Controversial AU Trustee nominations won't get vote in session

Samford Hall on Auburn University's campus.
Samford Hall on Auburn University's campus.

AUBURN, AL (WSFA) - Senate President Pro-Tem Del Marsh (R – Anniston) said Thursday evening that he will let the Auburn Board of Trustees nominations die by the end of the session.

That means the Senate will not take action, forcing Governor Robert Bentley's hand into reappointing new trustees for confirmation.

The Senate is required by law to confirm all gubernatorial nominees.

Former Auburn University Alumni Association President Andy Hornsby recently filed a civil suit against Governor Bentley and others challenging the process by which the recent batch of trustees was selected.

Bentley nominated Bobby Lowder, the longtime Colonial Bank Founder and CEO, for another term on the powerful board. He has held a seat on the Auburn Board of Trustees since 1983. Lowder was a donor to Bentley's successful 2010 campaign for the governor's office.

The suit, filed in Lee County Court, argues the governor and the search committee violated the state's open meetings law and that any actions taken at the meeting should be rendered invalid.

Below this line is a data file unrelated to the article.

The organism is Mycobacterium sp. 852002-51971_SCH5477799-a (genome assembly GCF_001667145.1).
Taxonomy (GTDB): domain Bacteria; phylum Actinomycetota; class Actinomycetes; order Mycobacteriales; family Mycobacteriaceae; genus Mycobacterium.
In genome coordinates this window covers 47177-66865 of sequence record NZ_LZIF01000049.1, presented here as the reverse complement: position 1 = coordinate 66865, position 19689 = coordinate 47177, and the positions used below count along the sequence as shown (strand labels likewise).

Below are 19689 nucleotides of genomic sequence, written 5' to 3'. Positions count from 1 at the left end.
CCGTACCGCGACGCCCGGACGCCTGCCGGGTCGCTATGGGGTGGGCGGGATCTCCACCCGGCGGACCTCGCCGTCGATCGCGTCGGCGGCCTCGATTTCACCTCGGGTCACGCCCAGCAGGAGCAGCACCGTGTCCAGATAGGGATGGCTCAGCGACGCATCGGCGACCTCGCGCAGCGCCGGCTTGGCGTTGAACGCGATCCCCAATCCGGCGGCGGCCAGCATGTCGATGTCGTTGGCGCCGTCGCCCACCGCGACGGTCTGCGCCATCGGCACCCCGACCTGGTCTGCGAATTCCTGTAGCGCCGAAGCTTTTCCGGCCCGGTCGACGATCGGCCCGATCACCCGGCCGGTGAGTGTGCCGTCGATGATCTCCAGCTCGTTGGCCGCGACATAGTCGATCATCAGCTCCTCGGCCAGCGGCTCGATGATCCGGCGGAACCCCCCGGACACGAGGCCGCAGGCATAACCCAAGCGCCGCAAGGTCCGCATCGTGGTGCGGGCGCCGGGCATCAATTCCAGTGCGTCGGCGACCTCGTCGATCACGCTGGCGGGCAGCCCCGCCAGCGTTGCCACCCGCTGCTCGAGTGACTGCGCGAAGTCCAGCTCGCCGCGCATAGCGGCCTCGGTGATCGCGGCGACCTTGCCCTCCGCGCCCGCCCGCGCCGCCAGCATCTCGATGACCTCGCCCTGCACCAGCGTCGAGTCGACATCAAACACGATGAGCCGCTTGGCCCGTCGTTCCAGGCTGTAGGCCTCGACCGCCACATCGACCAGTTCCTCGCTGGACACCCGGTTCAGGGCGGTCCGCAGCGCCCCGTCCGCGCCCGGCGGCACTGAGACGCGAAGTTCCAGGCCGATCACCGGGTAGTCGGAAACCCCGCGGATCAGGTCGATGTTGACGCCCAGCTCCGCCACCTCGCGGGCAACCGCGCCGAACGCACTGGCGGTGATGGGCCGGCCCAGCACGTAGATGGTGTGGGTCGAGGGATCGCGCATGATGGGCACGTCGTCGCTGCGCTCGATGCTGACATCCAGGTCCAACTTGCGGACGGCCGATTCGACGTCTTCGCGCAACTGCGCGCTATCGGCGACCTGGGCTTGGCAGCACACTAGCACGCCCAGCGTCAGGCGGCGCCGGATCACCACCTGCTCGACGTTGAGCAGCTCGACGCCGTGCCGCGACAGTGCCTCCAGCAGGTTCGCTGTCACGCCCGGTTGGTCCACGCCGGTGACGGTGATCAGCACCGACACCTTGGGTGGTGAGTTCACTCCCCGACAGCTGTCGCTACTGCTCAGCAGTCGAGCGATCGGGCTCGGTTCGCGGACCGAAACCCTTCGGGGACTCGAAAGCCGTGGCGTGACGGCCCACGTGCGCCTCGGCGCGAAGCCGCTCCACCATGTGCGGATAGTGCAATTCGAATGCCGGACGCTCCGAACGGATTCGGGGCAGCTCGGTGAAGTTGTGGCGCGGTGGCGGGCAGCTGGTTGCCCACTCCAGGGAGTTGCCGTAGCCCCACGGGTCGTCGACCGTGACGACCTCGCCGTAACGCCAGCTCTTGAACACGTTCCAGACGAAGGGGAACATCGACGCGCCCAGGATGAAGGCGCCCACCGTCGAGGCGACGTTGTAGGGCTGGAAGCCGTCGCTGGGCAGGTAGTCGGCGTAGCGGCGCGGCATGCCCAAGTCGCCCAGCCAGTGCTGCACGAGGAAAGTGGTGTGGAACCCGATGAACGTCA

Marsh's Director of Communications Derek Trotter said, "Sen. Marsh is not happy with the lack of transparency of the process."

To that end, Trotter said Sen. Tom Whatley (R – Auburn) will introduce a bill to the Senate changing the makeup of the Auburn Board of Trustees to account for the current Congressional District lines.

Trotter said Marsh believes the current makeup of the board, based on Congressional lines that have been outdated for 50 years just isn't acceptable.

Lowder was part of a group of six trustees who nominated to serve an additional term on the board.

The Senate will reconvene on May 24 after a two week recess that allowed members to meet with their constituents to discuss the redistricting process.

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